On Friday the yen kept weakening in Asia on a mix of civil turmoil in Hong Kong and disappointing serice industry surveys in Australia and China.
USD/JPY traded at 108.93, up 0.43%, while AUD/USD fell to 0.8778, down 0.27%.
The Australian dollar held early weakness on Friday after a disappointing services index reading with investors focused on Hong Kong as markets return to trade after a two-day break.
In Australia, the September AIGroup services index fell 4 points to 45.4, dashing hopes for a move higher into expansion zone from 49.4 in the last reading.
Markets in China remain shut until Oct. 8, but Hong Kong, where a week of civil protests for democratic elections has halted much of the central business district, will open after a two-day break.
Inspite of the China holiday, CFLP services PMI was released for September and came in at 54, below an average of 54.6 so far this year, and last month's figure of 54.4.
Hong Kong Chief Executive Leung Chun-ying said he had no plans to resign, but would appoint his second-in-command to represent the government in talks with protesters, as demonstrations continue to paralyzed large parts of the city.
The announcement came at a late news conference Thursday, just minutes before a midnight deadline set by protesters for a response to their demands for his resignation. It was the first hint of conciliation from the city's Beijing-backed government since the standoff began a week ago. So far, the details of the talks were not immediately available.
Overnight, the dollar traded mixed to lower against most major currencies, buoyed by upbeat data out of the U.S. labor market, while pressured lower by an Ebola scare and a European Central Bank decision to hold off on fresh stimulus measures.
The U.S. Labor Department reported earlier that the number of individuals filing for initial jobless benefits in the week ending Sept. 27 decreased by 8,000 to 287,000 from the previous week’s revised total of 295,000.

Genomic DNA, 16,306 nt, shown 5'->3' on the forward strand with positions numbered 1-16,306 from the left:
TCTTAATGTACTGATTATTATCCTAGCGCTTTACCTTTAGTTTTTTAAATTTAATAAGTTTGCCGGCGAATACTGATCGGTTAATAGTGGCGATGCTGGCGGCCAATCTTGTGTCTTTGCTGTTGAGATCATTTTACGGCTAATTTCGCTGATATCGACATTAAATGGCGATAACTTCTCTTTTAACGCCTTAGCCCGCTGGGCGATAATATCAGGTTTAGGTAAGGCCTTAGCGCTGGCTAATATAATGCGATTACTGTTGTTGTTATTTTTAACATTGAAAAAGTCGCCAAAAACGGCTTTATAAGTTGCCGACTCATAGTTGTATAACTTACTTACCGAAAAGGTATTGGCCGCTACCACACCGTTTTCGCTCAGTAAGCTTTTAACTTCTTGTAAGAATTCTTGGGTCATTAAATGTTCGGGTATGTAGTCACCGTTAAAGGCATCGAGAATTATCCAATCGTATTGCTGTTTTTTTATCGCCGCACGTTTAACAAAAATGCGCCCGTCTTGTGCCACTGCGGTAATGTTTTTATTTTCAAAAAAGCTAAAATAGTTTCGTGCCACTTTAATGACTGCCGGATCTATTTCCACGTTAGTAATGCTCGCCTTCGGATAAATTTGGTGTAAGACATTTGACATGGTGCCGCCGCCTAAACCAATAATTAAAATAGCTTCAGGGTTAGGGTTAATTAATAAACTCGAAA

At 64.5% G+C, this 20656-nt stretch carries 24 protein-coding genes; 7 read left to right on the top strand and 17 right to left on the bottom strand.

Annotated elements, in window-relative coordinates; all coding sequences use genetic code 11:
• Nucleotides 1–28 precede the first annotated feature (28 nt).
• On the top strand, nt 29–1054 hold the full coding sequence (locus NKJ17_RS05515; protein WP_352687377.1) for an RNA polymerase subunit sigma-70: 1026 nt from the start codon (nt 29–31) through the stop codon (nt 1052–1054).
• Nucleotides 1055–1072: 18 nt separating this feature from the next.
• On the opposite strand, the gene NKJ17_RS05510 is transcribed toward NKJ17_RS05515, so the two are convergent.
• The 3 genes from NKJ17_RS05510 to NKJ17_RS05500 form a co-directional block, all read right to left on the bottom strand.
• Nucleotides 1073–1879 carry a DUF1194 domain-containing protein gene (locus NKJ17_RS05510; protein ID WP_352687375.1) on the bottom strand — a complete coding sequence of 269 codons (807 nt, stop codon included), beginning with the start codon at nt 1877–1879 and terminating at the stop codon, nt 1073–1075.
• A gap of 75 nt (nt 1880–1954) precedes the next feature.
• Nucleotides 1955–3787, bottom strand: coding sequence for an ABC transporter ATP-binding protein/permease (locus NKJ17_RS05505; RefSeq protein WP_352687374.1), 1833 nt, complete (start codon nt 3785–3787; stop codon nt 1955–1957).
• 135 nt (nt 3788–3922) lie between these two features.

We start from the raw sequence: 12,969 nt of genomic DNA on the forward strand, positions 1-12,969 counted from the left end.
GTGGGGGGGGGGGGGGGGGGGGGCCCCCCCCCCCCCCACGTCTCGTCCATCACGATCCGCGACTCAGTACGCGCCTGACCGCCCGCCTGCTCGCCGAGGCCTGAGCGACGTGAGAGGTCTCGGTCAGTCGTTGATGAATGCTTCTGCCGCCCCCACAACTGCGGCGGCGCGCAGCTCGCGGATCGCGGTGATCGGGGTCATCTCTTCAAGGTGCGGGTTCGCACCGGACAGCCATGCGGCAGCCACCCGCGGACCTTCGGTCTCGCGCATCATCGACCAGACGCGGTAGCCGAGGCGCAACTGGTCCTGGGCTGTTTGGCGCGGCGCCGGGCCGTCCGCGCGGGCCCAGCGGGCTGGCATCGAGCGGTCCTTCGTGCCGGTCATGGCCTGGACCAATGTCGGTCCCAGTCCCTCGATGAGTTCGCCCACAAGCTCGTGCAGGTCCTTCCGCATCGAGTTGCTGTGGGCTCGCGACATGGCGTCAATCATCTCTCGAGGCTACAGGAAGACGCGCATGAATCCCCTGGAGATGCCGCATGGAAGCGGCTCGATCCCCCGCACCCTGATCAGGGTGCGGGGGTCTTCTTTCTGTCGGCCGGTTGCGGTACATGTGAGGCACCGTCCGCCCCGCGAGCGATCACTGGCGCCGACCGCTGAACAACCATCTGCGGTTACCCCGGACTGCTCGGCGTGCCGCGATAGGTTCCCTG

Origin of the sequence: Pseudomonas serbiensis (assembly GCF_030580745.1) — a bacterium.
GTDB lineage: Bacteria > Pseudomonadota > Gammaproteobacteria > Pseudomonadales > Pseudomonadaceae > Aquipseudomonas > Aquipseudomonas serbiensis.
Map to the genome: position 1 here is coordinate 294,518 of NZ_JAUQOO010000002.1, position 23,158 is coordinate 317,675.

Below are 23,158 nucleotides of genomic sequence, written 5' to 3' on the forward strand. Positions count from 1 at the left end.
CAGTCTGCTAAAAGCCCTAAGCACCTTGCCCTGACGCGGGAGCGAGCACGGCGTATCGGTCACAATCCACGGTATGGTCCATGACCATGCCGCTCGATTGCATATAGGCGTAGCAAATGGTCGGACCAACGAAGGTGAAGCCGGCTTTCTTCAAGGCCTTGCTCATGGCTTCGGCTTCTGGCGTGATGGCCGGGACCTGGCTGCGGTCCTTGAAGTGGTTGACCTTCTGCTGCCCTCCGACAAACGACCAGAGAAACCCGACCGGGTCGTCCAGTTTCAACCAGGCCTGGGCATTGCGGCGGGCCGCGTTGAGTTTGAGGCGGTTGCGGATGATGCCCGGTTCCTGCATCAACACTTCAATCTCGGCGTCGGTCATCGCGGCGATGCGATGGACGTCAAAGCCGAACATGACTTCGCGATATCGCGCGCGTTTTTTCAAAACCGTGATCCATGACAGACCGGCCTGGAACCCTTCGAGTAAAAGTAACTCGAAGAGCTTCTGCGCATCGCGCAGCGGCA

Analysts had expected jobless claims to rise by 2,000 to 297,000 last week, which gave the dollar some support.
The data came after payroll processor ADP on Wednesday said that the U.S. private sector added 213,000 jobs last month, slightly ahead of expectations for jobs growth of 210,000.
Investors are now expecting Friday’s U.S. nonfarm payrolls report, which was expected to show that the economy about 215,000 jobs in September.
Despite its recent rate cuts and announced plans to buy assets, the European Central Bank concluded on Thursday it would take a wait-and-see approach to current stimulus tools before loosening policy further should the need arise.
ECB President Mario Draghi reiterated that the bank is unanimous in its commitment to using additional unconventional measures if necessary, but a decision to stick with policies in place gave the euro support, which came at the greenback's expense.
Also yesterday, Draghi outlined details of its asset-purchasing program announced last month, which will include the purchase of covered bonds beginning this month and asset-backed securities later in the fourth quarter.
The program is to run for two years and will substantially increase the ECB’s balance sheet, he said, adding that it will also help get inflation back to the ECB’s long term target of 2%.